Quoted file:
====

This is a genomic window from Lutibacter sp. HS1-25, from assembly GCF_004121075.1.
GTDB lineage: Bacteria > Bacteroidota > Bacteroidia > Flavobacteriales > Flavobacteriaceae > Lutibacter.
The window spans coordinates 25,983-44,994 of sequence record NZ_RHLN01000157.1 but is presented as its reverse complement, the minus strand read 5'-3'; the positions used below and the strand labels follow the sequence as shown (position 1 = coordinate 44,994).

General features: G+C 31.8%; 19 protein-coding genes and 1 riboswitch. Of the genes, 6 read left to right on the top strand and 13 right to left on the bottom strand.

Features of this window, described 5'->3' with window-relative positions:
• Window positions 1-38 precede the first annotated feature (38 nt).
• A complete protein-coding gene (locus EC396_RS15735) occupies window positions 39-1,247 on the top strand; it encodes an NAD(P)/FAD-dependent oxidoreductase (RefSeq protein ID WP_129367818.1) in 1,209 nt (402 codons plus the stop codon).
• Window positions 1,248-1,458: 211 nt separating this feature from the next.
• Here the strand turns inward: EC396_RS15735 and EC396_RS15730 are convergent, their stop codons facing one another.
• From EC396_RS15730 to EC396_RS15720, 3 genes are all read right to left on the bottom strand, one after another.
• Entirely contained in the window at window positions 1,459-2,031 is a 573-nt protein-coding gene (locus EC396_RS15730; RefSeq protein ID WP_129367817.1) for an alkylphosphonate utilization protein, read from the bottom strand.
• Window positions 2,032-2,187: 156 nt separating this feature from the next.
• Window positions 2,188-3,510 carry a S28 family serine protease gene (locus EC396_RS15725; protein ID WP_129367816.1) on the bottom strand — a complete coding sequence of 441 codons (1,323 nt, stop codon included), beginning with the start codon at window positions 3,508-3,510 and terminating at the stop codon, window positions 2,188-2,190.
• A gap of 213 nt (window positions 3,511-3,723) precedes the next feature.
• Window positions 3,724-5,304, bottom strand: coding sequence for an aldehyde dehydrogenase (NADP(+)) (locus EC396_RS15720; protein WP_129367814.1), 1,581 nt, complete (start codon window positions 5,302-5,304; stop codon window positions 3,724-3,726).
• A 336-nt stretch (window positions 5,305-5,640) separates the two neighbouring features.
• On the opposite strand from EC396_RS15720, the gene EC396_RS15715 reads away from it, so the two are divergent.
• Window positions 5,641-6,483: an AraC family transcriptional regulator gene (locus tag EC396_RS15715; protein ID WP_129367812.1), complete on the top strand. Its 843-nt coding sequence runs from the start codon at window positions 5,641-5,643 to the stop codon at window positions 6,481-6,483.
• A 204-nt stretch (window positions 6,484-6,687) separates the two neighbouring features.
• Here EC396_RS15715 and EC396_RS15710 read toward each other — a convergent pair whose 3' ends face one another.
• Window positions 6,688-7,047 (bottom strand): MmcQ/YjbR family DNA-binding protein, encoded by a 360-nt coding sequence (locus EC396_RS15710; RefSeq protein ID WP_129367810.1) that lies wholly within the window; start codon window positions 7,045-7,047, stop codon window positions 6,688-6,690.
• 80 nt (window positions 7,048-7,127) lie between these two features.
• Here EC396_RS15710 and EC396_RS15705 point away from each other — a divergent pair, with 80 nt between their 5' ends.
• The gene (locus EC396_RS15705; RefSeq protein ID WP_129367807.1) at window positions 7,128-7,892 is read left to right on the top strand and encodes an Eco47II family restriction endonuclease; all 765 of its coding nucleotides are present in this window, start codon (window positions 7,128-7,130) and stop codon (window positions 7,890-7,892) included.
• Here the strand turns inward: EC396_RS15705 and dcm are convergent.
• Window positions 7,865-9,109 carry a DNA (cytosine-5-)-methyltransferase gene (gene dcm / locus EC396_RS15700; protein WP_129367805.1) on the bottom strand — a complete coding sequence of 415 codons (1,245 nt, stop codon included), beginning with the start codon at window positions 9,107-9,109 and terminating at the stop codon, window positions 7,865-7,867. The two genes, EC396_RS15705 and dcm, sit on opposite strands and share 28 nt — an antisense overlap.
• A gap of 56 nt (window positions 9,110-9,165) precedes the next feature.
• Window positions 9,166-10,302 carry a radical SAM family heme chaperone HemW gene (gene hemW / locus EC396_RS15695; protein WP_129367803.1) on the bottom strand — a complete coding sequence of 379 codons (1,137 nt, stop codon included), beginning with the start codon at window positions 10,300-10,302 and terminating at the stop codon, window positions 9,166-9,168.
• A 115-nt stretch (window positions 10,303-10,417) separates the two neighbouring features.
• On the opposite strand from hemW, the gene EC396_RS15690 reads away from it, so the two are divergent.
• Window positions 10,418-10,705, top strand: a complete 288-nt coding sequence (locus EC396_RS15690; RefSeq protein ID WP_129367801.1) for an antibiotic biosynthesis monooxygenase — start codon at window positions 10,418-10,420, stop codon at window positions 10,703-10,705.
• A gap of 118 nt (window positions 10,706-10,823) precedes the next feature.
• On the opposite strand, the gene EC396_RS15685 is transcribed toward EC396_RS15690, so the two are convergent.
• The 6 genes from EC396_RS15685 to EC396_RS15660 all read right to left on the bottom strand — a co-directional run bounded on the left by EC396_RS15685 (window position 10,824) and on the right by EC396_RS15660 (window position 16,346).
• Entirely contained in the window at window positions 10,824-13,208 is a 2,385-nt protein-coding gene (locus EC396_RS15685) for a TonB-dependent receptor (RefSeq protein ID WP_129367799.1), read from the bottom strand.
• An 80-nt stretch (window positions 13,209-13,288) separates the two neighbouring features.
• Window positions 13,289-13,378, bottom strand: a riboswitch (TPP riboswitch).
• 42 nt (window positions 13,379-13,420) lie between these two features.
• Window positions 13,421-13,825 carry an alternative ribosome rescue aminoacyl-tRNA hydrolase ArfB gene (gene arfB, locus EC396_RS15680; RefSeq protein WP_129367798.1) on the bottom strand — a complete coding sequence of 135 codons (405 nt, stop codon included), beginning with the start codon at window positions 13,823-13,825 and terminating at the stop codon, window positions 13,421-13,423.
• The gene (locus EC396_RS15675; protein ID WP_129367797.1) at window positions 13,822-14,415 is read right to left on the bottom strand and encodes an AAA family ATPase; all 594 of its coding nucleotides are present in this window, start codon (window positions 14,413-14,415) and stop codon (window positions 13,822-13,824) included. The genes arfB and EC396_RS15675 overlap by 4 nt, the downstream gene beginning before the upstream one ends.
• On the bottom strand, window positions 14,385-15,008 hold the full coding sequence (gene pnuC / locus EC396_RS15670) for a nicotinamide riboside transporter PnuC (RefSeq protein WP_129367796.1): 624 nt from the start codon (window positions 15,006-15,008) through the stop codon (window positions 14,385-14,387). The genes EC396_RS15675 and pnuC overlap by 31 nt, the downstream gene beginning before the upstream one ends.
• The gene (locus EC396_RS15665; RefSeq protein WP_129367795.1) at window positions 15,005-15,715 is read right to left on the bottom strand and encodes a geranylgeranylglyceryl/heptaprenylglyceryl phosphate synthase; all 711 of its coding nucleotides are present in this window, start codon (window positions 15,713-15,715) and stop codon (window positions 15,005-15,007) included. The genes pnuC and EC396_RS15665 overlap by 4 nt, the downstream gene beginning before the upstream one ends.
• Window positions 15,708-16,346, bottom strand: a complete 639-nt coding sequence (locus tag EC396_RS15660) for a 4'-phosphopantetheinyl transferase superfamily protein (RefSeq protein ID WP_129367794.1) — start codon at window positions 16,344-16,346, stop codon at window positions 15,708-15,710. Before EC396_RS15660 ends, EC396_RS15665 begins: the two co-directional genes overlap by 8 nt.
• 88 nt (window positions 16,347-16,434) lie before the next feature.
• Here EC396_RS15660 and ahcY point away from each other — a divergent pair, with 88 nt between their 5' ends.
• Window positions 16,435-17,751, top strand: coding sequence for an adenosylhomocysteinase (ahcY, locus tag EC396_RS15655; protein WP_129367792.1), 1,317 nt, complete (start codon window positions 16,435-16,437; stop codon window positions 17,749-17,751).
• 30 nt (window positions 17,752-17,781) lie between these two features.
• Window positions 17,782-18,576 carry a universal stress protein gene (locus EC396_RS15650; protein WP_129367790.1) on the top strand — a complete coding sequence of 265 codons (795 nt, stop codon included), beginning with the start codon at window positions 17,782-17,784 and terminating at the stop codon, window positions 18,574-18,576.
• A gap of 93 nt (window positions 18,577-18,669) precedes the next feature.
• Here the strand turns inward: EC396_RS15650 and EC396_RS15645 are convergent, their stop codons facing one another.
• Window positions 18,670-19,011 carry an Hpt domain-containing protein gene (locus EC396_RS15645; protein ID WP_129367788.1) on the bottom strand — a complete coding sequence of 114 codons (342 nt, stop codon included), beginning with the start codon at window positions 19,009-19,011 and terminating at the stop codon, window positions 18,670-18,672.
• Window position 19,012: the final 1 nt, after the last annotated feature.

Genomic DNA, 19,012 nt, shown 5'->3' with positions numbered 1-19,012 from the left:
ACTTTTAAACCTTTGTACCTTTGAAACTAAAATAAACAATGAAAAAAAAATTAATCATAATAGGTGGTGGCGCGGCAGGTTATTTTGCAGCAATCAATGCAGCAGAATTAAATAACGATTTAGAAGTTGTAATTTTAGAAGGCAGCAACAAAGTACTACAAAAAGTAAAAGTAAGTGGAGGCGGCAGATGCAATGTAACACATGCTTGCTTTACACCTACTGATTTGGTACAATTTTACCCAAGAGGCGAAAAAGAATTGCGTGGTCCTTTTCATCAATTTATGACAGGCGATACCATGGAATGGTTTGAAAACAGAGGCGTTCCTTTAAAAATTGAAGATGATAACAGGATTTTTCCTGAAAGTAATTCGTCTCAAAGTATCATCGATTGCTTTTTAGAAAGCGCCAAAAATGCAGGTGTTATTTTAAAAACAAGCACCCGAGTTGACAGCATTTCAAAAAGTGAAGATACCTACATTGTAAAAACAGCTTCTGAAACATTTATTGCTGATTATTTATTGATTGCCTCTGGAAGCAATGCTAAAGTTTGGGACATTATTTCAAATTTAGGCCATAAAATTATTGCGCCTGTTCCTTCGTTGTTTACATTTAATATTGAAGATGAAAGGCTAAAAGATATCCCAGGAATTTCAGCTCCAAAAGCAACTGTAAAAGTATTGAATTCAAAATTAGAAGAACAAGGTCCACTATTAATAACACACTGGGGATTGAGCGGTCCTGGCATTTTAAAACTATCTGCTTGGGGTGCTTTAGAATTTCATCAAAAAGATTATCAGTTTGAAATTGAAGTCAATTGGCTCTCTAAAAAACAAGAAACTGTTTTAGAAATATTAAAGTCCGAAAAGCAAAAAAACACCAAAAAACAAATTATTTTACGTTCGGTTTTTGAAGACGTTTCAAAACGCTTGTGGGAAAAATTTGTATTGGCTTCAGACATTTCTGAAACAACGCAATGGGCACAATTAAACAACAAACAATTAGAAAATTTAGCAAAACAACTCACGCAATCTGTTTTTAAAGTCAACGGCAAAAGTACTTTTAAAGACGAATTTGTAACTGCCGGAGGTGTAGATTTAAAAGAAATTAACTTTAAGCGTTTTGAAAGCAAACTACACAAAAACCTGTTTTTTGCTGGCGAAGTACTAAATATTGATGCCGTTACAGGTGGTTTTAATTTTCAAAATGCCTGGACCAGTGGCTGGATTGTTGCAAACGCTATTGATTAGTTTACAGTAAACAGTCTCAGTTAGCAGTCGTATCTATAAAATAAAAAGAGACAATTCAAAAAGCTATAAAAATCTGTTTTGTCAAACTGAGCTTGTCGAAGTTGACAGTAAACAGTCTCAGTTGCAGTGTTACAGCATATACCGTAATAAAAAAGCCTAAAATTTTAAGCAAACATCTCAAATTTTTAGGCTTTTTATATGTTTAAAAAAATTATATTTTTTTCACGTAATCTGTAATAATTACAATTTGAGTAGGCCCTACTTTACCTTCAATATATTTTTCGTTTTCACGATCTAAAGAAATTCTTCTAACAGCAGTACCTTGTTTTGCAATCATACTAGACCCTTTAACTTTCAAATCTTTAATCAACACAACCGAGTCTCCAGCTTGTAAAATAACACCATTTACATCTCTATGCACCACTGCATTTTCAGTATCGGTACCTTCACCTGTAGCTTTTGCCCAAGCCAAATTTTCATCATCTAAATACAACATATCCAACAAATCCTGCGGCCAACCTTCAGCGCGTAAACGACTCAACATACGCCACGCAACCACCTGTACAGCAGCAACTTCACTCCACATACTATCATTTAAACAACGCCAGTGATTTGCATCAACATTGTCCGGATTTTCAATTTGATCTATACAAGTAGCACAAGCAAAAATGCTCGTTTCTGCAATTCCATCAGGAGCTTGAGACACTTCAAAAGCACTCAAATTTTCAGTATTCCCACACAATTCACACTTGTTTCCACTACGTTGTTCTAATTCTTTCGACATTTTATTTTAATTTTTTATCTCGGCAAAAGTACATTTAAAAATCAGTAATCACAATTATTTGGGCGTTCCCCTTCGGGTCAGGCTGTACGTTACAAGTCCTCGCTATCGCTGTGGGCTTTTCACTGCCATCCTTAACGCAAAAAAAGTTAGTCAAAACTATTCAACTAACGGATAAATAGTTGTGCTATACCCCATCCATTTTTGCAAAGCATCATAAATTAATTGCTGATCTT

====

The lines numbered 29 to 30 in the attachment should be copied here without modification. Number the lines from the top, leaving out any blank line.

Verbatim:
• A 115-nt stretch (window positions 10,303-10,417) separates the two neighbouring features.
• On the opposite strand from hemW, the gene EC396_RS15690 reads away from it, so the two are divergent.